Dry Woolly

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Origin/Related Story

Jerry Kneipman and Bill Leslie of the Ozark Fly Fishers were fishing this fly between chutes 1 and 2 at the Tanycomo Outing of 2009 and between 12 and 7 pm it is reported that they took over 100 fish. They tried other patterns and sizes and only this fly in size 18 worked. They said their arms were sore and quit because they were just too tired to continue. Some story, you will have to check it out with them.

The Dry wooly is one of the flies that can be associated with the Crackle Back. A fly that was invented and tied by the famous Ed Story, founder of Feather-Craft a local St. Louis Fly shop and supply for primarily fly fishing but everything out doors related. The pattern first appeared in his fly manual from the early 1980s. In the text he explained how he developed the fished his "Crackle Back" in the early 1950s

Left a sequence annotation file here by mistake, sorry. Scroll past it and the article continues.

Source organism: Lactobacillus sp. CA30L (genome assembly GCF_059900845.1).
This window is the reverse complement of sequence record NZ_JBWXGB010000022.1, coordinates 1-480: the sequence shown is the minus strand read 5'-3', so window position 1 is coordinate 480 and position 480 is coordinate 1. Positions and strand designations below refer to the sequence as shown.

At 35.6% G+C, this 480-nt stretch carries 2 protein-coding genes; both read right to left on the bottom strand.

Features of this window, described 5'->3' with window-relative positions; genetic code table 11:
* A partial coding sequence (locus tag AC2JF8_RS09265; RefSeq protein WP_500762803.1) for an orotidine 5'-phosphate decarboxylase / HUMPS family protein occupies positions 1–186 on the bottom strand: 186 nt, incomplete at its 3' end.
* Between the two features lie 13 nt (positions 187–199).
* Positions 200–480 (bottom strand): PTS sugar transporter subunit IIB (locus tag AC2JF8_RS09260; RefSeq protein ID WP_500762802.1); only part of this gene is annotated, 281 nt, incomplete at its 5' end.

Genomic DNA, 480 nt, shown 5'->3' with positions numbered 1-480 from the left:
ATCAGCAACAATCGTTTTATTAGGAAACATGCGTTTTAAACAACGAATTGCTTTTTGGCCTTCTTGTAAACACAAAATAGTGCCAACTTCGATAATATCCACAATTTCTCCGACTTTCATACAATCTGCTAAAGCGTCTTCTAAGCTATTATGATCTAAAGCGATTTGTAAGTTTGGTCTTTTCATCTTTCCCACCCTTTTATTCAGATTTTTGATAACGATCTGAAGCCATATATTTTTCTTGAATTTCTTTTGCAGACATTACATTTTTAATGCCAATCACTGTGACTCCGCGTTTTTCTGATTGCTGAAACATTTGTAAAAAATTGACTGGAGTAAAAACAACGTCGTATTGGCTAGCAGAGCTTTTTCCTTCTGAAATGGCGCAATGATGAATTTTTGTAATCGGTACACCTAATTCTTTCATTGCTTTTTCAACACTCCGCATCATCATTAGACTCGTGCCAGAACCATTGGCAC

Materials

Hooks:TMC 100 size 10 - 20
Thread:Red Uni-thread 8/0 or equivalent
Carapace:Peacock Herl
Hackle:India Furnace saddle hackle, or Furnace neck for smaller sizes
Body:Red or other color Flashabou



Tying Instructions

  1. Lay down a uniform thread base
  2. Attach hackle, shinny side up, by the butt and then Flashabou.
  3. Wind Flashabou to front and stop one hook eye back.
  4. Palmer hackle sparsely to front, whip finish and cement. It's that simple.



Variations

This fly has as many variations as there are colors of flashabou. Any color of flashabou can be substituted for the red in this pattern. Several favorites are green flashabou (Green Ghost), black flashabou and gold flashabou.




Fishing techniques

This is a very popular fly that can be fished dry, wet, skipped, just under the surface or any combination. All methods are effective and it is a go to fly for many fishermen. One favorite technique is to cast the fly quartering down stream and fished dry. Once the fly has reached the end of the float, pull the fly into the surface film and strip the fly in the film.